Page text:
Image: Vehicle bombed
AFP - Getty Images
Bombs wrecked this vehicle in Addis Ababa, Ethiopia, during one of nine coordinated blasts in the capital.
updated 5/12/2006 5:50:36 PM ET 2006-05-12T21:50:36

Nine bombs exploded across Ethiopia’s capital Friday, killing four people and wounding dozens in what police said was a coordinated attempt to discredit the government.

No group immediately took responsibility for the blasts, which focused on government-owned companies and public transportation. But the bombings could point to growing militant opposition to the government.

The attacks came days before Monday’s anniversary of last year’s general election. International observers had called the balloting seriously flawed and opposition politicians have refused to take up their posts to protest what they called government rigging.

Police have blamed other small bombings in recent months on alleged militant elements of the opposition. No groups claimed responsibility for those bombings, which rarely caused injuries or significant damage. All the leaders of the main opposition parties are now in prison and standing trial for treason and genocide.

In the past, other groups such as Oromo Liberation Front and the Ogaden National Liberation Front, both fighting for greater autonomy for their regions, have claimed responsibility for attacks outside Addis Ababa. Agents from neighboring Eritrea are also frequently blamed.

“This is just a futile attempt to (give) the impression that there is no peace or tranquility in the city,” federal police spokesman Commander Demsash Hailu said, reading a government statement. “However, it is evident that the people of Addis Ababa, as usual, are leading their lives.”

Demsash said a special investigative team would work day and night to track down those responsible. He declined to discuss suspects.

“This is just one of the situations that reveals the hopelessness of the terrorists who have been relentlessly working to disturb peace and order in the city,” he added. He put the official casualty toll at four dead and 42 wounded.

Two batches of bombs
Four bombs exploded in the morning, followed by a lull before five went off after midday. The bombs struck across the city, but four exploded in the busy Mercato, the main shopping district.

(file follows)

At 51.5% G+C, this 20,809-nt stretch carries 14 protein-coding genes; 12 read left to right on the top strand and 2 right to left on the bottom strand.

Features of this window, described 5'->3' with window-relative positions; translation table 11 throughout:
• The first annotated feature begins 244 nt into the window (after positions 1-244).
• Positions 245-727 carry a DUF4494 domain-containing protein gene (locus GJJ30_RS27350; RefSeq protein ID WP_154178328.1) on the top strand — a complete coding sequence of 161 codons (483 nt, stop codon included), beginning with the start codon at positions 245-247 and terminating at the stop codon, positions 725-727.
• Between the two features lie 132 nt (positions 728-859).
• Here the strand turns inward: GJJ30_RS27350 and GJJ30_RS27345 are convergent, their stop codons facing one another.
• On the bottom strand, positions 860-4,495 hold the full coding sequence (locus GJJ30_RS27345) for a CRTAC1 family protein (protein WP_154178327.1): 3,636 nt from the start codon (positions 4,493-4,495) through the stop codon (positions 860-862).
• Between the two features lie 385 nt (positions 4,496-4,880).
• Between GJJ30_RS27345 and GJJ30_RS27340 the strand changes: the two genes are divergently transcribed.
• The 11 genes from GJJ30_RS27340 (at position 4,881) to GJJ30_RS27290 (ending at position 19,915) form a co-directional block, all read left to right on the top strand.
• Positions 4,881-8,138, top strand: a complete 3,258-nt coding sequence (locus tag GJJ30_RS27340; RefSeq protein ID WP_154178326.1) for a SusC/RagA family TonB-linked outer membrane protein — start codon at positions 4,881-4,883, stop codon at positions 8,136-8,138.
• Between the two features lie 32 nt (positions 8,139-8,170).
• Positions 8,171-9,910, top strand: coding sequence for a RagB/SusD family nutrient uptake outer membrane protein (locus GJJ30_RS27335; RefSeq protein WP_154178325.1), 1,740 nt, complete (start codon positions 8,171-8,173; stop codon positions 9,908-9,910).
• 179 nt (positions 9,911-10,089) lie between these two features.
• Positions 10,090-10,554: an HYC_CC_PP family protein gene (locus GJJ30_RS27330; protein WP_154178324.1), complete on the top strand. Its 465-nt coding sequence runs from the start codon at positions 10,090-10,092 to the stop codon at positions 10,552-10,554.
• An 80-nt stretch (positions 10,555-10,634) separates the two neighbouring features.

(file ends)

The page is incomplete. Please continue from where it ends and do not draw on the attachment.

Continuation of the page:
The first blast was at 4:50 a.m. in one of Addis Ababa’s main plazas, damaging an Ethiopian Airlines office.

The next blast damaged the headquarters of the city electricity company, injuring seven. Then an explosion blew out the front of a city bus, injuring seven, witnesses said.

Genet Wordofa, sitting in the hospital next to her badly injured adult son, said she was about to get on the bus when it exploded.

“I was shocked,” she said. “All of a sudden my son was on the ground bleeding.”

A bomb then detonated outside a cafe in the Mercato, killing two people and injuring seven, witnesses said. Bereket Betiwibid, 15, described seeing patrons knocked from their chairs and two waitresses thrown across the verandah when the bomb exploded outside.

Bloody scene
Tiny holes dotted the walls where bomb fragments appeared to have hit, and the floor was covered with pools of blood.

In the afternoon, a third man was killed when a bomb destroyed the rear of a small bus, an Associated Press reporter at the scene said. Demsash said 16 people were injured in that blast.

A second afternoon blast destroyed a minibus taxi in front of a secondary school, witnesses said. There were no immediate reports of casualties.

Two more bombs detonated near the bus station in the Mercato, one in a public toilet inside a hotel, injuring three, and the second outside a barbershop, injuring two. A ninth bomb later went off under a bridge but caused no injuries or significant damage.

It was not clear which attack had caused the fourth death.

The free press group Reporters Without Borders called Friday on the government to release political prisoners arrested following last year’s election, including 21 journalists charged with treason and genocide. Most of the prisoners were arrested in November and December, when most of the country’s independent newspapers were shut down.

The group called on Prime Minister Meles Zenawi to release the prisoners on Monday under an amnesty program designed to ease political tensions in the country.

© 2013 The Associated Press. All rights reserved. This material may not be published, broadcast, rewritten or redistributed.


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